‘Catch-22’: Might Makes Right

I’ve been reading through Catch-22, and it’s by far one of the funniest novels I have ever read. With a wide cast of quirky and bizarre characters and witty (and most of the time nonsensical) dialogue, this satirical war novel by Joseph Heller perfectly illustrates the absurdity of, not only military life, but of bureaucracy all together. For those of you who are unaware, the title of the novel Catch-22 comes from the military rule within the text of the same name, which states that any bomber pilot who willingly puts themself in danger is not of sound mind and therefore must be …

Literary Fiction

I’ve been reading through Catch-22, and it’s by far one of the funniest novels I have ever read. With a wide cast of quirky and bizarre characters and witty (and most of the time nonsensical) dialogue, this satirical war novel by Joseph Heller perfectly illustrates the absurdity of, not only military life, but of bureaucracy all together.

For those of you who are unaware, the title of the novel Catch-22 comes from the military rule within the text of the same name, which states that any bomber pilot who willingly puts themself in danger is not of sound mind and therefore must be grounded, yet if they ask to be grounded, which is required in order to be deemed not of sound mind, then he has demonstrated that he is of sound mind and therefore must continue flying.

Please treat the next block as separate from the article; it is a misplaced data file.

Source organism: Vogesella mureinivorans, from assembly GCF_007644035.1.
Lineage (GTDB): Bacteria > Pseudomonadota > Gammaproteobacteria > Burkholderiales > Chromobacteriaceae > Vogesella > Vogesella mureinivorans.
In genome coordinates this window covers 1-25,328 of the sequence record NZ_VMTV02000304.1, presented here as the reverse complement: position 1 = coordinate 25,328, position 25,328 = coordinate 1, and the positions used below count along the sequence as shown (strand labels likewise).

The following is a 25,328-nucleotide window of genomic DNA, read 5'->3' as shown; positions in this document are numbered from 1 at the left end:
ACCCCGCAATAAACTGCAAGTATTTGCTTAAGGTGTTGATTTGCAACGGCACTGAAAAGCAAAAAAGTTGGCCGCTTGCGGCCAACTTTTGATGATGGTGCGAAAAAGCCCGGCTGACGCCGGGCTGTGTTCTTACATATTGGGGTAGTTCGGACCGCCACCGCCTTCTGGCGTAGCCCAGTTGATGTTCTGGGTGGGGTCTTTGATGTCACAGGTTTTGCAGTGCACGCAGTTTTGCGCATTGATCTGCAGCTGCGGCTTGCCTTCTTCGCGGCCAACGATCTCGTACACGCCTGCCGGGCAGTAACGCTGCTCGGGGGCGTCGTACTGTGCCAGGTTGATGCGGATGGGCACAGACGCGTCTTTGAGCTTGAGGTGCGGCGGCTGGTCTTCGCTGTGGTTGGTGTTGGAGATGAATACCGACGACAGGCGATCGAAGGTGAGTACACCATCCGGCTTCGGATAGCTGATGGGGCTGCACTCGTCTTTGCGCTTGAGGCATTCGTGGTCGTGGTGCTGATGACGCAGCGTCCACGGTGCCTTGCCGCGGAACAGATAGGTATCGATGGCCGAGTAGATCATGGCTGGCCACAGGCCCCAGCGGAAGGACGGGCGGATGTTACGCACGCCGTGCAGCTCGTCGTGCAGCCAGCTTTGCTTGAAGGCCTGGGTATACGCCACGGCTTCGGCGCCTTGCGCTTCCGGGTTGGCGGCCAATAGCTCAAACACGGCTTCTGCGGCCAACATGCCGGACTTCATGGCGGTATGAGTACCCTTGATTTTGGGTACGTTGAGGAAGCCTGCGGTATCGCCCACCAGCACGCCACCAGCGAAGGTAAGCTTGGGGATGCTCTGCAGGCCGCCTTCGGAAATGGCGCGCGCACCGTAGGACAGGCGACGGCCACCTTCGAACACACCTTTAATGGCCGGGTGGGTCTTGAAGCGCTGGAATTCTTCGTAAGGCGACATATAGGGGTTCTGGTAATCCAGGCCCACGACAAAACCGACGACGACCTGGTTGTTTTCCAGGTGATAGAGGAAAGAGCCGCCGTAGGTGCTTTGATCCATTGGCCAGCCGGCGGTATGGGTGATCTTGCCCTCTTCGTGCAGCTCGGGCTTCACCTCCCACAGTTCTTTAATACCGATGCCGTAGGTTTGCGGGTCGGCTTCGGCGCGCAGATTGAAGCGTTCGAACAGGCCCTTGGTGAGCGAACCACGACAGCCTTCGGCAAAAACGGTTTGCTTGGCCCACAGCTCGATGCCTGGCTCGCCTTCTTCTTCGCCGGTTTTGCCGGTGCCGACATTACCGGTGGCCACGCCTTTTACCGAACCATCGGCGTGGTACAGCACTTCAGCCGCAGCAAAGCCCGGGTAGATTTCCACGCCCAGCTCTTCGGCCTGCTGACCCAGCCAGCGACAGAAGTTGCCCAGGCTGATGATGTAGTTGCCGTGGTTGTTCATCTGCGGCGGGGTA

Confusing, right? That’s the point. Catch-22 is a paradoxical military rule of Heller’s creation that perfectly encapsulates how trapped the American soldiers we follow throughout the story truly are. There is a set number of missions that the pilots must fly before they’re allowed to return home, yet the number is always increased by Colonel Cathcart, who keeps raising the cap on required missions in order to impress his superiors and be promoted to general.

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The circular, illogical reasoning of Catch-22 is Heller’s way of criticizing a single aphorism: might makes right. Those in charge, the ones that make the rules, and those who are not in charge must follow them, so no matter how nonsensical those rules may be, those who had no say in making the rules are forced to act within their parameters.

For example, a corporation is looking for an employee to fill an entry-level position, yet they specify that they only want those with experience to apply. How can one obtain experience if experience is required for an entry-level position? The demand is absurd, yet because the corporation holds the power, the only way for us to get the job is to comply, even though it’s an impossible predicament.

Yet Heller isn’t making the claim that those in power are intentionally malicious, rather Catch-22 is simply the nature of human close-mindedness. When the few are granted the ability to make the rules for the many, Catch-22 situations are inevitable. The game of life is inherently rigged, which is why the only instances of progress that has ever been made was when the rules are no longer followed.

 

featured image via black & gold review